Heating your home through the harsh Minnesota winter can be expensive, especially if you have areas without great insulation. Hopefully you have great insulation in your walls in ceiling, but heat can still escape rapidly through windows, fireplaces, gaps around doors and other places.

We have some quick, inexpensive insulation ideas to help you keep the heat in and the cold out this winter! If you feel like your furnace isn’t up to the challenge or need in-floor heat installed, give us a call!

Heavy Curtains

If your windows feel as if air is moving in between the wall and the pane, or cold just seems to radiate from the glass, investing in heavy curtains can help keep the warm air from escaping.

You can either purchase or make these curtains yourself. You’ll want to make sure the curtains are insulated, and it helps if the curtain can wrap around the sides of the window as well.

As an additional measure, tape heavy-duty clear plastic to the inside of your window frame and seal it tightly. This will help reduce the transfer of heat as well.

Tin Foil

If your home has a radiator, it is beneficial to place heavy-duty tin foil on the wall behind it. Attach the tin foil securely, and make sure it isn’t in a position to be charred.

The tin foil acts as a reflector for heat, sending the heat back into the home rather than going out through the wall, saving you energy and cash over time.

Cover Gaps

Another key to insulating your home is to cover holes and gaps which can let cold air in and heat out. Some examples include: keyholes in older homes; mail slots; doggie doors; gaps under or around doors; and more.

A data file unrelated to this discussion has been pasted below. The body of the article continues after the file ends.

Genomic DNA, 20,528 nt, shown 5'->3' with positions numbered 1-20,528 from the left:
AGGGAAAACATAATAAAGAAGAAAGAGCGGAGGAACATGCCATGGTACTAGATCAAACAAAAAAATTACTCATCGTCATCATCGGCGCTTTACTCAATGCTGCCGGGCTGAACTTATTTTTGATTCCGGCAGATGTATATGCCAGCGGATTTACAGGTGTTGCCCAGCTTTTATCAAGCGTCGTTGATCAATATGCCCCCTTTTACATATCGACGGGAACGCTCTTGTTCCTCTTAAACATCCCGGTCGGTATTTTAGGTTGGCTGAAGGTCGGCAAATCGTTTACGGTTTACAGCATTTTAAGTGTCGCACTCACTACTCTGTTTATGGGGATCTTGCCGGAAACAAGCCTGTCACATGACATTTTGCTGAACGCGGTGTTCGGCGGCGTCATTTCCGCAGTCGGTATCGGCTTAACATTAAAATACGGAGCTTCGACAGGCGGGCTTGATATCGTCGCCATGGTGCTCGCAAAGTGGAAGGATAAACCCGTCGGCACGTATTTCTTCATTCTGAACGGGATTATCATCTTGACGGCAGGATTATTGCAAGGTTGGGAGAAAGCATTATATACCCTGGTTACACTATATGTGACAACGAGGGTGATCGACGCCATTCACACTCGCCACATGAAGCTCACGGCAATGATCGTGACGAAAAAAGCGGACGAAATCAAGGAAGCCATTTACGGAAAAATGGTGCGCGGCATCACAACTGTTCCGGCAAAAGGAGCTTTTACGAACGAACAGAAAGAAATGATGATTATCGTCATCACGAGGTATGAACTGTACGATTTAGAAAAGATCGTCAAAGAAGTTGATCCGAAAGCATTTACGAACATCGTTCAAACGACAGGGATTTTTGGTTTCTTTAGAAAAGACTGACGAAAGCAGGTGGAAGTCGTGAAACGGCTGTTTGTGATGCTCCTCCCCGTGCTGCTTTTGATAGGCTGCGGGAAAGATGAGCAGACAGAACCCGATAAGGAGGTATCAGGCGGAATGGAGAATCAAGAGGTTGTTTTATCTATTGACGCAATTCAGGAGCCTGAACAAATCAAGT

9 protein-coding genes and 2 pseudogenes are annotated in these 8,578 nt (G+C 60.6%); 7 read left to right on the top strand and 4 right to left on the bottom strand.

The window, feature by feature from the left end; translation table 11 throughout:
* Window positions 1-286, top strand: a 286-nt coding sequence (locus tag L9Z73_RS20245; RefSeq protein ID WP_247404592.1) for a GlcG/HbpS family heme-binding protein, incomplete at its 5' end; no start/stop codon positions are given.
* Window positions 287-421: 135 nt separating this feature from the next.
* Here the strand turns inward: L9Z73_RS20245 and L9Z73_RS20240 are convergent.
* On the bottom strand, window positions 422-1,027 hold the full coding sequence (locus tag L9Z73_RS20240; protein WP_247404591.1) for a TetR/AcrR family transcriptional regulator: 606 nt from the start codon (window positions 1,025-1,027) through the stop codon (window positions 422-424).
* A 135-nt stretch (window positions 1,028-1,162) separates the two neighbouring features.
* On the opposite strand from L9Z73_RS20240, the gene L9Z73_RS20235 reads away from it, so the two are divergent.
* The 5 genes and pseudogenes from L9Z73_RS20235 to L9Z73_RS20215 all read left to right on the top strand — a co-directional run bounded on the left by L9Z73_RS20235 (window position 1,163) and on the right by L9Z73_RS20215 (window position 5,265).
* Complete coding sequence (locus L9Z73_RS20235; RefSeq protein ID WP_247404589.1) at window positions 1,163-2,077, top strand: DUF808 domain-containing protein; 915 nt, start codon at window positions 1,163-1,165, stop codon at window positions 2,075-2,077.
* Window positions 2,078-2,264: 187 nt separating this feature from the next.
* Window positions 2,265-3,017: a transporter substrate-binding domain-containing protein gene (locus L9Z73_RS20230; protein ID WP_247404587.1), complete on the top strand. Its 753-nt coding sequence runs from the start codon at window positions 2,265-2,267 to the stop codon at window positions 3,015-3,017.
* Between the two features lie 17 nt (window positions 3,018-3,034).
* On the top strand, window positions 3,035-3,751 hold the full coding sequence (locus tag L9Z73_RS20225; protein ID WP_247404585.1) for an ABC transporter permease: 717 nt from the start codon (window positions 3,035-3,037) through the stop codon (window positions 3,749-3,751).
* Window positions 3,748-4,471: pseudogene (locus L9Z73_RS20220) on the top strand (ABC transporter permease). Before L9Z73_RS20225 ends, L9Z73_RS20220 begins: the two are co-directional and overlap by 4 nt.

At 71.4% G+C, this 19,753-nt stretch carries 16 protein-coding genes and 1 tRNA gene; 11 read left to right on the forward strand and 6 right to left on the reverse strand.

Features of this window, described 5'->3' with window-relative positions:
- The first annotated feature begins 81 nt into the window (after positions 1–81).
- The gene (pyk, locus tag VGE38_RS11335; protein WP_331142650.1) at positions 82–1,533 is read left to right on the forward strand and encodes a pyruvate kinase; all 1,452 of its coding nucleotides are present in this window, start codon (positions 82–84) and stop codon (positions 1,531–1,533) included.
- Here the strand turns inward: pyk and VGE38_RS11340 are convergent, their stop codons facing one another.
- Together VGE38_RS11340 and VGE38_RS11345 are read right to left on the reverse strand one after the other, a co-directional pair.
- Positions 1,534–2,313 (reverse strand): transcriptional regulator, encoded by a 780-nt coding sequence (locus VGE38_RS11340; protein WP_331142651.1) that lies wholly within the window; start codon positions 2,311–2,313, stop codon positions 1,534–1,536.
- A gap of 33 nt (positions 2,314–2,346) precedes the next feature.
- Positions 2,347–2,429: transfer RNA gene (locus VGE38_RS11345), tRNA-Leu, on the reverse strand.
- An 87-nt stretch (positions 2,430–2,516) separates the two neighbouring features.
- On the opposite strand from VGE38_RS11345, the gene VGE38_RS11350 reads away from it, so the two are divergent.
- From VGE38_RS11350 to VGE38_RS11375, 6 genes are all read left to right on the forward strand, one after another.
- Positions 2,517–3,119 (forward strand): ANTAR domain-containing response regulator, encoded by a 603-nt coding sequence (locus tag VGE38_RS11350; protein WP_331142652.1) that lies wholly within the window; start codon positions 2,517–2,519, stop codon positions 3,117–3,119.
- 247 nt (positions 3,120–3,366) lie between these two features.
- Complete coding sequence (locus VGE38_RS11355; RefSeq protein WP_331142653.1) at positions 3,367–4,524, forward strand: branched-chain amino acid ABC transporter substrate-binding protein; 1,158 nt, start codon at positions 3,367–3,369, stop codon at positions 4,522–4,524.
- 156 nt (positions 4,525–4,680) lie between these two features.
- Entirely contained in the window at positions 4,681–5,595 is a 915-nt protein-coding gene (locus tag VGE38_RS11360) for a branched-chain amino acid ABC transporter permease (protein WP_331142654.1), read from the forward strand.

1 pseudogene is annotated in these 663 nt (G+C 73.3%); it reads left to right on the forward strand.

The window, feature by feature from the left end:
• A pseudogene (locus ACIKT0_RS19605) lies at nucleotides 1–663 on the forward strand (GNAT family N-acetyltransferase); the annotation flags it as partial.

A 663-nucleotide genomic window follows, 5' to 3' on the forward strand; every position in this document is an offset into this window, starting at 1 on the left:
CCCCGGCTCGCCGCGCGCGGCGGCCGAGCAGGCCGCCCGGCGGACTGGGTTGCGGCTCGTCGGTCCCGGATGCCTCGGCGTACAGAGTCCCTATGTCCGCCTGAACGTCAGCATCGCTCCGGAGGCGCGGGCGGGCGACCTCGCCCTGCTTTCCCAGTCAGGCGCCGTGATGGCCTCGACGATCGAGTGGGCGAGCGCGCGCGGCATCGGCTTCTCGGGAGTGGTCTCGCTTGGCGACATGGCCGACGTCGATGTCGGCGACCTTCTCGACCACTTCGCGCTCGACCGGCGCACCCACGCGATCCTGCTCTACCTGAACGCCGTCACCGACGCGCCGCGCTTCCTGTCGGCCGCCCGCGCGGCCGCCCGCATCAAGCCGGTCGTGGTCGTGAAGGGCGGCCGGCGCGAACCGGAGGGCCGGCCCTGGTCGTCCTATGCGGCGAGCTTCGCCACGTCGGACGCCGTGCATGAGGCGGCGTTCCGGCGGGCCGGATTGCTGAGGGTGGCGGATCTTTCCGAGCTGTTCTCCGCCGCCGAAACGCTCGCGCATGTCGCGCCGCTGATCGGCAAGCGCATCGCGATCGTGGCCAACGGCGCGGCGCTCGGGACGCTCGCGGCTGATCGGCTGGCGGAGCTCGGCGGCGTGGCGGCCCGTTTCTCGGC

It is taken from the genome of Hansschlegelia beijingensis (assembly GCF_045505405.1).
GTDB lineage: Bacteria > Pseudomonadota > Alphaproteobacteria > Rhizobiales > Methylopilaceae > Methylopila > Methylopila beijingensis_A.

For most of these gaps, rubber or silicone insulated fillers can be purchased and used to block the area when not in use. There are also plenty of tutorials on Pinterest and elsewhere on the internet on how to make gap fillers yourself if you’re crafty!


If you have a fireplace in your home, it can be both a source of heat and a black hole for warm air. Without a fire roaring, a fireplace can be a direct shot for warm air to escape up the chimney and out of your home.

You can prevent this by keep the fireplace damper closed unless a fire is burning. This is similar to closing a window, and can still result in a significant loss of heat from your home. Also be sure to repair any damage to the masonry of the fireplace.

If it’s possible, you can install tempered glass doors in front of the fireplace to help retain heat in the home, and also install a heat-air exchange system which can blow warmed air from the fireplace back into the room.

If you never use your fireplace, plug and seal the chimney to prevent air.

If you need an extra boost to heat your house, be sure to contact us for a furnace, boiler, in-floor heat or humidifier!